Posts Tagged ‘ retirement village ’

Secrets of the Sicilians

Posted on: April 6th, 2020 by Hannah P No Comments

There are 7 blue zones across the globe, Okinawa in Japan, Loma Linda in California, Ikaria in Greece; province of Ogliastra in Sardinia, Italy; the Seventh-Day Adventist community in Loma Linda, California; and the Nicoya Peninsula in Costa Rica.

These people have a set of things in common- their lifestyle. This lifestyle is not a rigid list of things on a piece of paper which they tick off once achieved but rather an ingrained way of life learned from generations before, and in tune with feeling good and overall health. The blue zones lifestyle is also incredibly simple and centred around taking things slower with less focus on material things.

What are some of the principles they’ve adopted?

And like many Japanese, your food should be made up of mostly plants, beans/legumes, vegetables and fruit

Over 300 centenarians (people aged 100 and older) were interviewed by Blue Zones researchers; and one interviewee stood out in particular. He is 102-year old Sicilian man who shared his daily habits for a life well lived.

He eats pasta with olive oil and garlic every day, as well as one glass of red wine with lunch. Over and above pasta, his diet consists mostly of toasted fava beans, or broad beans, green beans, wild greens, bread and figs. And all of these foods are available locally and grown in the region. Interestingly, this man did not grow up eating meat or fish and does not include it in his diet. One thing he made sure to mention was his fait in God and that he attended church weekly.

Having a dog is good for health

Posted on: February 13th, 2020 by Bron Rainmaker No Comments

Aside from companionship, having a dog can actually be good for your health. One study demonstrates the link between owning a pet and improved well-being.

If you’re a pet owner, or rather dog owner you’ll know the feeling: it’s a chilly evening and you’re just about to head off to bed but there’s one last thing to do- take the dog outside to wee. You stand there, shivering slightly, rubbing hands together and hoping your little furry friend will hurry up so you can escape back into the warmth of the house. He’s done and now you make your walk back inside and breathe a sigh of relief when you close the door behind you. That little sojourn outside into the cool air was actually good for you, yes, good for you.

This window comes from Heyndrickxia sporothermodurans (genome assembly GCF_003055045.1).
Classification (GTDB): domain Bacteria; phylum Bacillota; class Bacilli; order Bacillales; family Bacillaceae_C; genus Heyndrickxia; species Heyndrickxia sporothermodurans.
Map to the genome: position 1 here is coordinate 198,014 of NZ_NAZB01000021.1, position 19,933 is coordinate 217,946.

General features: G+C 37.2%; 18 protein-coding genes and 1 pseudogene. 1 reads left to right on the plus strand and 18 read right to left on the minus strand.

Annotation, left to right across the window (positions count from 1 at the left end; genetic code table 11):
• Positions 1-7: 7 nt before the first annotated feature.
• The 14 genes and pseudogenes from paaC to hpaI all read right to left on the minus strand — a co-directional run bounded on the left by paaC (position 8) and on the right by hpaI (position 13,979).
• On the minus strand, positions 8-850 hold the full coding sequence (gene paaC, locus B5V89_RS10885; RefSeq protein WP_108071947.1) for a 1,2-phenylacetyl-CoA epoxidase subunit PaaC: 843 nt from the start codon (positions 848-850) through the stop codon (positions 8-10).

Firstly, you’ve had to get up and walk there, which not only is good for your heart and cardio fitness but also your bones. Weight-bearing exercise, like walking works to strengthen bones. Any exercise that forces you to work against gravity is good for your bones and your heart, so that means the stationary wait for your little pet to go pee-pee is beneficial. Slight shivering and rubbing hands is your body’s way of increasing heat through your muscles tightening and loosening very quickly and involuntarily, so bracing yourself for the cool night air is good for you too. Who would have thought that those few minutes outside could really do you good? In fact, it’s the many small efforts consistently over time which add up to better health overall; we call consistent efforts over time, habits. The habit of taking your dog out to do its business is doing you more good than you realise, so keep it up!

A study was conducted in the UK where researchers tracked how much senior citizens who owned dogs, and those who didn’t, walked every day. It’s easy to guess which group walked more than the other; yes, the dog owners. In fact, the dog owners walked on average 23 minutes more daily than their counterparts. And what’s even more inspiring is that this rate of exercise actually meets with the international exercise recommendations for good health. The research also revealed that dog owners tend not to dawdle when outside walking their pets; they tend to engage in a more meaningful stride at a moderate pace. The World Health Organisation recommends at least 150 minutes of moderate physical activity weekly; that’s 21.5 minutes a day. Not much at all and very easy to achieve if you’re a dog owner.

What’s interesting is that the head researcher in the study believes that this shows that the benefits of this come from having dogs rather than dog owners just being more active. To put it simply, having a dog naturally makes people more active. When someone owns a dog, the motivation to keep active and the likelihood that the owner will be more physically active is higher. Go on, get a dog, it’s good for you.

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